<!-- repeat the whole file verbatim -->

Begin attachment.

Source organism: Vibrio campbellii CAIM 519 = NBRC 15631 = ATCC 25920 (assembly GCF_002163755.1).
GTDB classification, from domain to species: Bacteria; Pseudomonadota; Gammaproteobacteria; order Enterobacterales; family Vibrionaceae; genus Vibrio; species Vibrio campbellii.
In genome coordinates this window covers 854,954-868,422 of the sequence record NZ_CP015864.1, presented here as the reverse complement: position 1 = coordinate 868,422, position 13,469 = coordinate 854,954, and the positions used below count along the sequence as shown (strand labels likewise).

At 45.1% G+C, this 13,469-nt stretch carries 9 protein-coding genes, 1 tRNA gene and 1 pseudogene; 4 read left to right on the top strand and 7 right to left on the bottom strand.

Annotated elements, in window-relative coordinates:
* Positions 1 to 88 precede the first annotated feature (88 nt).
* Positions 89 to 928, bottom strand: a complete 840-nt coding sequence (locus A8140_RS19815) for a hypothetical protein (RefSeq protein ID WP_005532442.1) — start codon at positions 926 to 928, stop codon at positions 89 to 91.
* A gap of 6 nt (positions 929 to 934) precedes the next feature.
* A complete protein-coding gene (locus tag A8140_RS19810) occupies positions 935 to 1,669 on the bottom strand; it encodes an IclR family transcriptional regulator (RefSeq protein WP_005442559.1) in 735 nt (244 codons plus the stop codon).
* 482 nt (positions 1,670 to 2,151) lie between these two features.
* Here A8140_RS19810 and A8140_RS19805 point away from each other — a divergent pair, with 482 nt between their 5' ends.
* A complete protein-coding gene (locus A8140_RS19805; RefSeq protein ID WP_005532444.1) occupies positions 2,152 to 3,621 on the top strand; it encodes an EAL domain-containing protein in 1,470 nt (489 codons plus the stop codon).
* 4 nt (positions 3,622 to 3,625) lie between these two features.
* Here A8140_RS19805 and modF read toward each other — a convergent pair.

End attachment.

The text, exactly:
Source organism: Vibrio campbellii CAIM 519 = NBRC 15631 = ATCC 25920 (assembly GCF_002163755.1).
GTDB classification, from domain to species: Bacteria; Pseudomonadota; Gammaproteobacteria; order Enterobacterales; family Vibrionaceae; genus Vibrio; species Vibrio campbellii.
In genome coordinates this window covers 854,954-868,422 of the sequence record NZ_CP015864.1, presented here as the reverse complement: position 1 = coordinate 868,422, position 13,469 = coordinate 854,954, and the positions used below count along the sequence as shown (strand labels likewise).

At 45.1% G+C, this 13,469-nt stretch carries 9 protein-coding genes, 1 tRNA gene and 1 pseudogene; 4 read left to right on the top strand and 7 right to left on the bottom strand.

Annotated elements, in window-relative coordinates:
* Positions 1 to 88 precede the first annotated feature (88 nt).
* Positions 89 to 928, bottom strand: a complete 840-nt coding sequence (locus A8140_RS19815) for a hypothetical protein (RefSeq protein ID WP_005532442.1) — start codon at positions 926 to 928, stop codon at positions 89 to 91.
* A gap of 6 nt (positions 929 to 934) precedes the next feature.
* A complete protein-coding gene (locus tag A8140_RS19810) occupies positions 935 to 1,669 on the bottom strand; it encodes an IclR family transcriptional regulator (RefSeq protein WP_005442559.1) in 735 nt (244 codons plus the stop codon).
* 482 nt (positions 1,670 to 2,151) lie between these two features.
* Here A8140_RS19810 and A8140_RS19805 point away from each other — a divergent pair, with 482 nt between their 5' ends.
* A complete protein-coding gene (locus A8140_RS19805; RefSeq protein ID WP_005532444.1) occupies positions 2,152 to 3,621 on the top strand; it encodes an EAL domain-containing protein in 1,470 nt (489 codons plus the stop codon).
* 4 nt (positions 3,622 to 3,625) lie between these two features.
* Here A8140_RS19805 and modF read toward each other — a convergent pair.